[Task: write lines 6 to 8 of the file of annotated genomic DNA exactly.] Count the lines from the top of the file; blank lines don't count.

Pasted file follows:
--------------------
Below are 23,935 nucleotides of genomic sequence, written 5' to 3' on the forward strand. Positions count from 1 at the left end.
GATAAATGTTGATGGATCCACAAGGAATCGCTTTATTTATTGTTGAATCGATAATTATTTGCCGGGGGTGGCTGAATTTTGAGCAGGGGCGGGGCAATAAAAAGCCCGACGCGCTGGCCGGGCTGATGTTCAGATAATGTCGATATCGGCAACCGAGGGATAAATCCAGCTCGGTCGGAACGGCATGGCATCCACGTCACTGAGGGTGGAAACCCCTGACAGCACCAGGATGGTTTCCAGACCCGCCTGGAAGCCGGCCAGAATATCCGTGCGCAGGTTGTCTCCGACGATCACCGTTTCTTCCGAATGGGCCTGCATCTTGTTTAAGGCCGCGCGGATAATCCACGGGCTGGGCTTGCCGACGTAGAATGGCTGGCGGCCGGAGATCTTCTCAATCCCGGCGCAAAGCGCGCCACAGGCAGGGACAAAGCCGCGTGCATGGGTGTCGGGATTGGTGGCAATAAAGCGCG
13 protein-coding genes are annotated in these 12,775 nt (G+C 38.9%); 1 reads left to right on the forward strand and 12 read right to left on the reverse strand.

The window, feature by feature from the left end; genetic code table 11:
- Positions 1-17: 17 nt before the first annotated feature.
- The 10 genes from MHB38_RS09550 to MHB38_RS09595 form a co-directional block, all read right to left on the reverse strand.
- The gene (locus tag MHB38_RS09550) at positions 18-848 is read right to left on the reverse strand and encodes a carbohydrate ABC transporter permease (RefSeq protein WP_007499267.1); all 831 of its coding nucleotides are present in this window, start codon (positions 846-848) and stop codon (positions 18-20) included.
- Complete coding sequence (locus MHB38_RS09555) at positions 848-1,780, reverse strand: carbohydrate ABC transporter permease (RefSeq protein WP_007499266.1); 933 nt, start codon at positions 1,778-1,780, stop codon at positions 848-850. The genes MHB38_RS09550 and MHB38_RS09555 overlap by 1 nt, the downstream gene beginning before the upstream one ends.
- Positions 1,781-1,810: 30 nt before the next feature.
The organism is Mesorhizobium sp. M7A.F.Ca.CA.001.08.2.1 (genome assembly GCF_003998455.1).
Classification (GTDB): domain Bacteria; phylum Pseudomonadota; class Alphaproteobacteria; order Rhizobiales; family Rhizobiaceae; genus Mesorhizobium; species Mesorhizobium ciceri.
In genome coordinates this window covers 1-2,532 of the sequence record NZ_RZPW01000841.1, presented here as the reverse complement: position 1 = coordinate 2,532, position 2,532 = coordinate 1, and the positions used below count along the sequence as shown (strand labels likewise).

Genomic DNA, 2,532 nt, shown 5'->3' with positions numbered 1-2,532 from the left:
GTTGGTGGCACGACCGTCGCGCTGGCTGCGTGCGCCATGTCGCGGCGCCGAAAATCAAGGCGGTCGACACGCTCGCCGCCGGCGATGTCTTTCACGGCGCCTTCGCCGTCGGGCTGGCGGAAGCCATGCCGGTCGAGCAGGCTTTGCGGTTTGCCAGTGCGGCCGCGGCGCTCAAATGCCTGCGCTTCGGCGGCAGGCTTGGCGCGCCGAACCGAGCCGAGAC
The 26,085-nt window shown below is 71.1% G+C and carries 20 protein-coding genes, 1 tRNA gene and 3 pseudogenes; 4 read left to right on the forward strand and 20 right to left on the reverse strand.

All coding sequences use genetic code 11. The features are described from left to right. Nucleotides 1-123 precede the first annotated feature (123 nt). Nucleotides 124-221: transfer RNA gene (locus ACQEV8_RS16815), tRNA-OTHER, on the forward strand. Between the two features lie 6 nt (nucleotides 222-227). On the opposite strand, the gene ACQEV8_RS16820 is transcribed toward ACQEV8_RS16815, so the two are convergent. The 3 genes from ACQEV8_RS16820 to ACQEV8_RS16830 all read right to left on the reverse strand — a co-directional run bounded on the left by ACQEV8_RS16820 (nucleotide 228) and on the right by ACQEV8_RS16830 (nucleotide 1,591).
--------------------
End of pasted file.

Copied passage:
- The 10 genes from MHB38_RS09550 to MHB38_RS09595 form a co-directional block, all read right to left on the reverse strand.
- The gene (locus tag MHB38_RS09550) at positions 18-848 is read right to left on the reverse strand and encodes a carbohydrate ABC transporter permease (RefSeq protein WP_007499267.1); all 831 of its coding nucleotides are present in this window, start codon (positions 846-848) and stop codon (positions 18-20) included.
- Complete coding sequence (locus MHB38_RS09555) at positions 848-1,780, reverse strand: carbohydrate ABC transporter permease (RefSeq protein WP_007499266.1); 933 nt, start codon at positions 1,778-1,780, stop codon at positions 848-850. The genes MHB38_RS09550 and MHB38_RS09555 overlap by 1 nt, the downstream gene beginning before the upstream one ends.